As China ramps up efforts to scrub Taiwan from international recognition, the island’s President Tsai Ing-wen struck a defiant tone Sunday and vowed that “no one can obliterate Taiwan’s existence” before departing for the U.S.
“In going abroad, the whole world can see Taiwan; they can see our country as well as our support for democracy and freedom,” said Tsai before her flight to Los Angeles, where she will stop en route to Belize and Paraguay, Reuters reports. “We only need to be firm so that no one can obliterate Taiwan’s existence.”
In recent months, China has doubled down on its campaign to assert Chinese sovereignty over the self-ruled and democratic Taiwan, which Beijing considers a breakaway state. China has ordered foreign airlines and other businesses to stop referring to Taiwan as a nation on their websites, has excluded Taiwan from international forums, and pressured countries around the world to cut diplomatic ties. Just 18 countries now recognize Taiwan, with Burkina Faso and the Dominican Republic switching their allegiances to Beijing this year.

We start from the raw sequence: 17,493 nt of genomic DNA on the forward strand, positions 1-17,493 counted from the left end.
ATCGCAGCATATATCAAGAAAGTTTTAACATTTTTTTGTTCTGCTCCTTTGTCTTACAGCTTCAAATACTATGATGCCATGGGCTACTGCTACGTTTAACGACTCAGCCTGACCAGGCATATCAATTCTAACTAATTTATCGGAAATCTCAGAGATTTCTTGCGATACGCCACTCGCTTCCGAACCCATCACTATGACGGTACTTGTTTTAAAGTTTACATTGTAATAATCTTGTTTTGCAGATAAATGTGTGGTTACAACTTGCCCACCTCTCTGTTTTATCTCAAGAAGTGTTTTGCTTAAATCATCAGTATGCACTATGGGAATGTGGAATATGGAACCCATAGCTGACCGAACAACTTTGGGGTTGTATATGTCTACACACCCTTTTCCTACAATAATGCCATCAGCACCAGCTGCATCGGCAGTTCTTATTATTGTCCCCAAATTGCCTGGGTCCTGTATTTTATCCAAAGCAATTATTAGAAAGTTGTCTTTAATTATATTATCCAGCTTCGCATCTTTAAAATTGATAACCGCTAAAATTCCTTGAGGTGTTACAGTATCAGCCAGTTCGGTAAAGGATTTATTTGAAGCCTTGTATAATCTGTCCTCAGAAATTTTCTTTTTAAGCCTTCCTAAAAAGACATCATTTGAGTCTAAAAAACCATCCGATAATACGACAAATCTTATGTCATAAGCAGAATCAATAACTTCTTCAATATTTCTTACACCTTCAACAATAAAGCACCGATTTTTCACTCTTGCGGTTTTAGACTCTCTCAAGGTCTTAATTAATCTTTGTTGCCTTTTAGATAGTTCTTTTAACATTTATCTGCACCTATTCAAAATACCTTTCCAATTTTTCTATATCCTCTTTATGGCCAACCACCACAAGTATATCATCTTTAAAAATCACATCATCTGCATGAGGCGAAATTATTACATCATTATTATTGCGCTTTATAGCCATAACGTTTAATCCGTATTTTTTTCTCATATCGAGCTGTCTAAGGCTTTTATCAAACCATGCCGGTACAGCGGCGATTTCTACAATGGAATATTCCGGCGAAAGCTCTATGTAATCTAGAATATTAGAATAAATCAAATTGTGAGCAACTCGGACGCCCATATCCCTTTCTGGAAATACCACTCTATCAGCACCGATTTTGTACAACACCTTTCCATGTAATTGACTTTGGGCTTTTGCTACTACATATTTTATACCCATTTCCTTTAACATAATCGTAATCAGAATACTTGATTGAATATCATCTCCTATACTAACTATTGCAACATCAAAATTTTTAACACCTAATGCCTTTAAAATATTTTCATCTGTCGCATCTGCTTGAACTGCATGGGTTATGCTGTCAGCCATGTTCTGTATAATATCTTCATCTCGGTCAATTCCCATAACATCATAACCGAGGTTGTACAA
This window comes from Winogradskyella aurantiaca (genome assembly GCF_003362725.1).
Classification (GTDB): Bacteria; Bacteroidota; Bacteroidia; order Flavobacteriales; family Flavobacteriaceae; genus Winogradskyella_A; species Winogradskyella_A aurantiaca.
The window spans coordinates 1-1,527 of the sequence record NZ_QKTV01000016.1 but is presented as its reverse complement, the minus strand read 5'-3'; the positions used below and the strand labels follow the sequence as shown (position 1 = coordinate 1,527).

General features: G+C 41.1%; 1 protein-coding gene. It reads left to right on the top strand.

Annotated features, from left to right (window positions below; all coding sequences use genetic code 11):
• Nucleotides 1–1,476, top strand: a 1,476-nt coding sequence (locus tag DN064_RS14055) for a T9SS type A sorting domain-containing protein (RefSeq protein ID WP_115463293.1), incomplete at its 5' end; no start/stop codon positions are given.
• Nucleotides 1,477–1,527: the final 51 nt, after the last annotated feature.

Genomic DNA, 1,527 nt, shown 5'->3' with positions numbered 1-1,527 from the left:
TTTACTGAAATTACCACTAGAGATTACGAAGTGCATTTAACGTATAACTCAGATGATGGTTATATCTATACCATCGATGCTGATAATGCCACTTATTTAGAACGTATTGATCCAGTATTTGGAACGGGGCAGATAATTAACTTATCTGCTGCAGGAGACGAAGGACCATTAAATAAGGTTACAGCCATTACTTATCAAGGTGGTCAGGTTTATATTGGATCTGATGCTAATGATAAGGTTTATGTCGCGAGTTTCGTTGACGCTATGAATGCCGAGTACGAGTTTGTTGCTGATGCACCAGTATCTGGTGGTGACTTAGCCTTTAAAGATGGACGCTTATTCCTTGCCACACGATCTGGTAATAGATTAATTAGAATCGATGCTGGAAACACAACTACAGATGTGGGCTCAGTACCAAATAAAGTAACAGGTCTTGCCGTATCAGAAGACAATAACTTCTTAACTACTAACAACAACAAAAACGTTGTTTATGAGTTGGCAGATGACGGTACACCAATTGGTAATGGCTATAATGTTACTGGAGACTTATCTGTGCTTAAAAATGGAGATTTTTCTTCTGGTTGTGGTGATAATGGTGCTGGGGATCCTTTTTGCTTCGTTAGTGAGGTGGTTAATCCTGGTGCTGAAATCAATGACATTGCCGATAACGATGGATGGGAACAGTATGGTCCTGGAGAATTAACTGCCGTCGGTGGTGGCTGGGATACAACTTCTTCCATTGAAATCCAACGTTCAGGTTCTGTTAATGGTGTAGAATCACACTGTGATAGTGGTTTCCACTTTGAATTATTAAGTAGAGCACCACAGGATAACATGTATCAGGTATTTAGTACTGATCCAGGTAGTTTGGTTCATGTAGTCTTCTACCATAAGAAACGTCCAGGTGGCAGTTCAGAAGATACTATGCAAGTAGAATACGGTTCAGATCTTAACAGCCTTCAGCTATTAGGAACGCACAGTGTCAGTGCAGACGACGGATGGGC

Arriving in Los Angeles on Sunday, Tsai addressed a group of Taiwanese-Americans before visiting the Ronald Reagan Presidential Library. She will also transit in Houston on her way back. China had called on the U.S. to block her transit in the county.
In the run up to Taiwan’s local elections in November, Tsai is looking to reaffirm Washington support.
While the U.S. formally severed official diplomatic ties with Taiwan in 1979 to support Beijing’s “One China” policy, it still enjoys a “robust unofficial relationship” with the island nation of 23 million people, according to the State Department. The U.S. supplies Taiwan with major American-made military hardware, putting Taipei among the top 10 U.S. trade partners with $65.3 billion in total two way trade during 2016. In June, the U.S. also quietly opened a new $250 million de-facto embassy on the island the same day as the Singapore Summit between President Donald Trump and North Korean leader Kim Jong Un.
Further adding to China’s frustration with Washington, the U.S. and China are engaged in an escalating trade war.
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